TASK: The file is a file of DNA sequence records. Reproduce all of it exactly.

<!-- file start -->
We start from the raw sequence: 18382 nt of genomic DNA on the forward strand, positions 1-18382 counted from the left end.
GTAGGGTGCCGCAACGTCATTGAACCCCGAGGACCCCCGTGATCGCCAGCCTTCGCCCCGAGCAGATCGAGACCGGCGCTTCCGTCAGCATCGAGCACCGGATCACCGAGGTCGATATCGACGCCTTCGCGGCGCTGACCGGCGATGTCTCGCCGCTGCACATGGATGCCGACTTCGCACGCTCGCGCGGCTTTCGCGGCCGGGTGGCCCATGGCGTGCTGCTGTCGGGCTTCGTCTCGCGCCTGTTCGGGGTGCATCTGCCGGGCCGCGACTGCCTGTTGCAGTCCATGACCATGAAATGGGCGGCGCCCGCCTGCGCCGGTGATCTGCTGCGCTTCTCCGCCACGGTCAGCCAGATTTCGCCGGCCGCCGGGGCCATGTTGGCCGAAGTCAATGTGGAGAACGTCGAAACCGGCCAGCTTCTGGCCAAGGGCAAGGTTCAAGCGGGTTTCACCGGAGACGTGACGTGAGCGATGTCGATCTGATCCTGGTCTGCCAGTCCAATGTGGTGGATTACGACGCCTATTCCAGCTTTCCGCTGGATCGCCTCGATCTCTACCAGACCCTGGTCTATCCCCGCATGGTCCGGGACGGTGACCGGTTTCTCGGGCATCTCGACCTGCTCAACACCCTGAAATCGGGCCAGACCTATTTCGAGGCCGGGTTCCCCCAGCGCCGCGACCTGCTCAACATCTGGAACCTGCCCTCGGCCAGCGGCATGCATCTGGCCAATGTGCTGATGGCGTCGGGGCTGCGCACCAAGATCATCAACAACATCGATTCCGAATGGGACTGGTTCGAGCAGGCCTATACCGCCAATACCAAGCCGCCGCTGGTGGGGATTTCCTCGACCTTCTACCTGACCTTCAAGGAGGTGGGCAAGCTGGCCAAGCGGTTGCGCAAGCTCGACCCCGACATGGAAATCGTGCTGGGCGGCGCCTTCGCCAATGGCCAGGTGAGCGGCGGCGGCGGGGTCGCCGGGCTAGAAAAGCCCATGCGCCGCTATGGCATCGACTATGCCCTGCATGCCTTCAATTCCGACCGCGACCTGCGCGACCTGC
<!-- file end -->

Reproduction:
We start from the raw sequence: 18382 nt of genomic DNA on the forward strand, positions 1-18382 counted from the left end.
GTAGGGTGCCGCAACGTCATTGAACCCCGAGGACCCCCGTGATCGCCAGCCTTCGCCCCGAGCAGATCGAGACCGGCGCTTCCGTCAGCATCGAGCACCGGATCACCGAGGTCGATATCGACGCCTTCGCGGCGCTGACCGGCGATGTCTCGCCGCTGCACATGGATGCCGACTTCGCACGCTCGCGCGGCTTTCGCGGCCGGGTGGCCCATGGCGTGCTGCTGTCGGGCTTCGTCTCGCGCCTGTTCGGGGTGCATCTGCCGGGCCGCGACTGCCTGTTGCAGTCCATGACCATGAAATGGGCGGCGCCCGCCTGCGCCGGTGATCTGCTGCGCTTCTCCGCCACGGTCAGCCAGATTTCGCCGGCCGCCGGGGCCATGTTGGCCGAAGTCAATGTGGAGAACGTCGAAACCGGCCAGCTTCTGGCCAAGGGCAAGGTTCAAGCGGGTTTCACCGGAGACGTGACGTGAGCGATGTCGATCTGATCCTGGTCTGCCAGTCCAATGTGGTGGATTACGACGCCTATTCCAGCTTTCCGCTGGATCGCCTCGATCTCTACCAGACCCTGGTCTATCCCCGCATGGTCCGGGACGGTGACCGGTTTCTCGGGCATCTCGACCTGCTCAACACCCTGAAATCGGGCCAGACCTATTTCGAGGCCGGGTTCCCCCAGCGCCGCGACCTGCTCAACATCTGGAACCTGCCCTCGGCCAGCGGCATGCATCTGGCCAATGTGCTGATGGCGTCGGGGCTGCGCACCAAGATCATCAACAACATCGATTCCGAATGGGACTGGTTCGAGCAGGCCTATACCGCCAATACCAAGCCGCCGCTGGTGGGGATTTCCTCGACCTTCTACCTGACCTTCAAGGAGGTGGGCAAGCTGGCCAAGCGGTTGCGCAAGCTCGACCCCGACATGGAAATCGTGCTGGGCGGCGCCTTCGCCAATGGCCAGGTGAGCGGCGGCGGCGGGGTCGCCGGGCTAGAAAAGCCCATGCGCCGCTATGGCATCGACTATGCCCTGCATGCCTTCAATTCCGACCGCGACCTGCGCGACCTGC